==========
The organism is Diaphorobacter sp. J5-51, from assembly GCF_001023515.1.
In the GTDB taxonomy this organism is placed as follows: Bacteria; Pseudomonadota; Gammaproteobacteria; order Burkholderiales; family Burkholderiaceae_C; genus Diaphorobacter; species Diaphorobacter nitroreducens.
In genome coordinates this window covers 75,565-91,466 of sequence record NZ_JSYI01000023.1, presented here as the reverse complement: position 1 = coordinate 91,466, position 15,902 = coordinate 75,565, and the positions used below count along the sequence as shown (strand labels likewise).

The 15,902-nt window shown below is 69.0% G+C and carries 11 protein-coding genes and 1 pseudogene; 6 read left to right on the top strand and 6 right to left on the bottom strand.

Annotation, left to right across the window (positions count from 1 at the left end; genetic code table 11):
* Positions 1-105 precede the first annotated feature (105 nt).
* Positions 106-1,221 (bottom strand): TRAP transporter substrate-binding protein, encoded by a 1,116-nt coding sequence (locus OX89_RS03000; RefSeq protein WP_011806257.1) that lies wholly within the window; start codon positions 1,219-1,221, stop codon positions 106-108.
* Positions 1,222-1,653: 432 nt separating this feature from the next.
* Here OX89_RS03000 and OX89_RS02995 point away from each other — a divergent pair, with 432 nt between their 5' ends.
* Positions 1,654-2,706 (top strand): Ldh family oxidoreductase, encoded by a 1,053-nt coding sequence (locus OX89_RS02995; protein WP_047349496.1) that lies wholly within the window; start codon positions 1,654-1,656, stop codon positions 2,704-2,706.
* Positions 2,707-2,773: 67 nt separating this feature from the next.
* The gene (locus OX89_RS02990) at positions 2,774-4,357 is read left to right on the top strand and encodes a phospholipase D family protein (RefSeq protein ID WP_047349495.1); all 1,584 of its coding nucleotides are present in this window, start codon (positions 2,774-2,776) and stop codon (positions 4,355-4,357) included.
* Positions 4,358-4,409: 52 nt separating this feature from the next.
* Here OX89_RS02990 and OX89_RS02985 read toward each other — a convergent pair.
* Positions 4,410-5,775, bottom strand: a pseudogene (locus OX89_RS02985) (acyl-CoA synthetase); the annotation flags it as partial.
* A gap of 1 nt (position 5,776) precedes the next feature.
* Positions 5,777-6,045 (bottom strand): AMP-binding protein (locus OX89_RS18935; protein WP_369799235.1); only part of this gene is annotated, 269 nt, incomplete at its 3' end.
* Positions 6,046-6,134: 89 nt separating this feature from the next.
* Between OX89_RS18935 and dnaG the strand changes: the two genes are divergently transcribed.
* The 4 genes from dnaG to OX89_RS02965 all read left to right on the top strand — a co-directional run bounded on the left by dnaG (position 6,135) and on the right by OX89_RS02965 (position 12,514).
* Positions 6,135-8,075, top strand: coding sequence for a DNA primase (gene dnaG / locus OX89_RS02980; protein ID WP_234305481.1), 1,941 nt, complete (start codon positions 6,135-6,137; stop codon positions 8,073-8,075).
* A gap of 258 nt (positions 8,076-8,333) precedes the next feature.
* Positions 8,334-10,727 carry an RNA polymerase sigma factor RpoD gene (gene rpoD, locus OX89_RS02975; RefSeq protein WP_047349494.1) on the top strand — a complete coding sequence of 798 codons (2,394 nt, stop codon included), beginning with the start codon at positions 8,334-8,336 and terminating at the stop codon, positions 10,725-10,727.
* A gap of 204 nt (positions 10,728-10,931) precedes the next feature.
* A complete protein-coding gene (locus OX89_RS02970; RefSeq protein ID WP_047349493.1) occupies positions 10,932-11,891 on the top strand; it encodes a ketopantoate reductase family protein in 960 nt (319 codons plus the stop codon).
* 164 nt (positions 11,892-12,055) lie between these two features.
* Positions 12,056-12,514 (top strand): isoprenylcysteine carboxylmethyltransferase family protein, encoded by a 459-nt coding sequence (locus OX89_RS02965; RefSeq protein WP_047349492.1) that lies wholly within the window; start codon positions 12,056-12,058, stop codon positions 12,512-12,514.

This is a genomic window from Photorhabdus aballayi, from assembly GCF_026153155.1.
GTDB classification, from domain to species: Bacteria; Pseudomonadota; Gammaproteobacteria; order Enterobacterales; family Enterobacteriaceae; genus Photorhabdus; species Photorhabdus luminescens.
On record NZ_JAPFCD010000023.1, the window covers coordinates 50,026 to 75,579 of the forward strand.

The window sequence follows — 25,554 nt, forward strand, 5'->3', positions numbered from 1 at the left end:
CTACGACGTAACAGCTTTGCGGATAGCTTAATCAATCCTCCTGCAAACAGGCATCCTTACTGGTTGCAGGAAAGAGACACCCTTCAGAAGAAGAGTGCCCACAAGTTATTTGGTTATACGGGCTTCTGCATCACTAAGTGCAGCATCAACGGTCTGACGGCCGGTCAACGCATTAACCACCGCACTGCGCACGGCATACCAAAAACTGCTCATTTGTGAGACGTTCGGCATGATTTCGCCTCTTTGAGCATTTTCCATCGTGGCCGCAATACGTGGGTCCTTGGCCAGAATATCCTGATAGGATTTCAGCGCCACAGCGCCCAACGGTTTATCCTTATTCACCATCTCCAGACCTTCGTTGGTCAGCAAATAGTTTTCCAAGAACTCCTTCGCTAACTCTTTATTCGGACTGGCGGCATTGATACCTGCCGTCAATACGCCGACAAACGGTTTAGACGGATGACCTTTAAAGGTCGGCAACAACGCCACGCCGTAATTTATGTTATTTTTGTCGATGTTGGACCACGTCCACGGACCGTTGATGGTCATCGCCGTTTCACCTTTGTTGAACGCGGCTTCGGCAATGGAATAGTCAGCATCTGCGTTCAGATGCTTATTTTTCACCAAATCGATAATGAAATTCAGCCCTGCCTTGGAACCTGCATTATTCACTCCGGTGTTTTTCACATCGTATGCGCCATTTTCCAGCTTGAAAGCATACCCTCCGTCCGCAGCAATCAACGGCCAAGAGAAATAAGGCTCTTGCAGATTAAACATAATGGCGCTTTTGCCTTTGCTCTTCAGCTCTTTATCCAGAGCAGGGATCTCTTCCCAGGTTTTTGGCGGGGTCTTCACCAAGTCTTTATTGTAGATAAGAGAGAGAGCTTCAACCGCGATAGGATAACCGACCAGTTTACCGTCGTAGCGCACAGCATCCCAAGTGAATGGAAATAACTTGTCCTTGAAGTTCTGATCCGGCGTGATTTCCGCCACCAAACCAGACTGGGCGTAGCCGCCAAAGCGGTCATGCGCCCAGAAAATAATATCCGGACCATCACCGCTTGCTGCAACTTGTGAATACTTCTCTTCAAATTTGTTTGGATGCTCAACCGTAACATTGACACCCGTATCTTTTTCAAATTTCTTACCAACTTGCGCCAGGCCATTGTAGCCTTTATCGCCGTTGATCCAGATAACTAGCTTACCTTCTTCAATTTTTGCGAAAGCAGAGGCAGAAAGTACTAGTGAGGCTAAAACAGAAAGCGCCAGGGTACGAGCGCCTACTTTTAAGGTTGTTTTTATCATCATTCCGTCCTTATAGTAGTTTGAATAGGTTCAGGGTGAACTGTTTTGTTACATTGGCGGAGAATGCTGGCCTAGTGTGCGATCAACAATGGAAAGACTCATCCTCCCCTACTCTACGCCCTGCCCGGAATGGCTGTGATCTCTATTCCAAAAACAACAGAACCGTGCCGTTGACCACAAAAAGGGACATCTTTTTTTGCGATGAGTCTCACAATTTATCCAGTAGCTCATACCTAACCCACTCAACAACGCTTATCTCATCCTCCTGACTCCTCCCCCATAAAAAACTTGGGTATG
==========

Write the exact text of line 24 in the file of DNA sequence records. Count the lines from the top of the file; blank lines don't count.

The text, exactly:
* A gap of 204 nt (positions 10,728-10,931) precedes the next feature.